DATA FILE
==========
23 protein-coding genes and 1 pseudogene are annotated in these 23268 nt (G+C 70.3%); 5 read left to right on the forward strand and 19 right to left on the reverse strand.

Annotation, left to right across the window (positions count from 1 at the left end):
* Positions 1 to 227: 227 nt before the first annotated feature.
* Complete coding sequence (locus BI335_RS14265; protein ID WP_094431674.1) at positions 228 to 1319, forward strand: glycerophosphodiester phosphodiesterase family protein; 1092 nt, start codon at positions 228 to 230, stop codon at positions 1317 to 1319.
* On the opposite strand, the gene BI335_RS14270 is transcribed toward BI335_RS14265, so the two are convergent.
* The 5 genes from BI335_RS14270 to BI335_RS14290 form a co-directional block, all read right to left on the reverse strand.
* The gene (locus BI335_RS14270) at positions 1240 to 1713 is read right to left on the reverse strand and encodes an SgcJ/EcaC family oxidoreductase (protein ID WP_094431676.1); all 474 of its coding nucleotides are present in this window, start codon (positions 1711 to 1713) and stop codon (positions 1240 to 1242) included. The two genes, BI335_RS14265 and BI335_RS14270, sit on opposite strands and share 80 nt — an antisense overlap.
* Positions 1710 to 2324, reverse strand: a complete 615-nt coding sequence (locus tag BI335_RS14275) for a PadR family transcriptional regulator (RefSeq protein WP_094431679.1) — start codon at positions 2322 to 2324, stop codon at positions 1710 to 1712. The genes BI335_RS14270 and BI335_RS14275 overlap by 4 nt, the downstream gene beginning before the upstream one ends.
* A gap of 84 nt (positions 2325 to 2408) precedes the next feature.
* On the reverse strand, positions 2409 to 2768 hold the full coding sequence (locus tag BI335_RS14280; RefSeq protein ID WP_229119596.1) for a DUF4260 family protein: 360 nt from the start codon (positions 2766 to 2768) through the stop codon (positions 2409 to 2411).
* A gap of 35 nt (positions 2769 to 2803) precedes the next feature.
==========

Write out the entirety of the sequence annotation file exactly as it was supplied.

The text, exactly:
23 protein-coding genes and 1 pseudogene are annotated in these 23268 nt (G+C 70.3%); 5 read left to right on the forward strand and 19 right to left on the reverse strand.

Annotation, left to right across the window (positions count from 1 at the left end):
* Positions 1 to 227: 227 nt before the first annotated feature.
* Complete coding sequence (locus BI335_RS14265; protein ID WP_094431674.1) at positions 228 to 1319, forward strand: glycerophosphodiester phosphodiesterase family protein; 1092 nt, start codon at positions 228 to 230, stop codon at positions 1317 to 1319.
* On the opposite strand, the gene BI335_RS14270 is transcribed toward BI335_RS14265, so the two are convergent.
* The 5 genes from BI335_RS14270 to BI335_RS14290 form a co-directional block, all read right to left on the reverse strand.
* The gene (locus BI335_RS14270) at positions 1240 to 1713 is read right to left on the reverse strand and encodes an SgcJ/EcaC family oxidoreductase (protein ID WP_094431676.1); all 474 of its coding nucleotides are present in this window, start codon (positions 1711 to 1713) and stop codon (positions 1240 to 1242) included. The two genes, BI335_RS14265 and BI335_RS14270, sit on opposite strands and share 80 nt — an antisense overlap.
* Positions 1710 to 2324, reverse strand: a complete 615-nt coding sequence (locus tag BI335_RS14275) for a PadR family transcriptional regulator (RefSeq protein WP_094431679.1) — start codon at positions 2322 to 2324, stop codon at positions 1710 to 1712. The genes BI335_RS14270 and BI335_RS14275 overlap by 4 nt, the downstream gene beginning before the upstream one ends.
* A gap of 84 nt (positions 2325 to 2408) precedes the next feature.
* On the reverse strand, positions 2409 to 2768 hold the full coding sequence (locus tag BI335_RS14280; RefSeq protein ID WP_229119596.1) for a DUF4260 family protein: 360 nt from the start codon (positions 2766 to 2768) through the stop codon (positions 2409 to 2411).
* A gap of 35 nt (positions 2769 to 2803) precedes the next feature.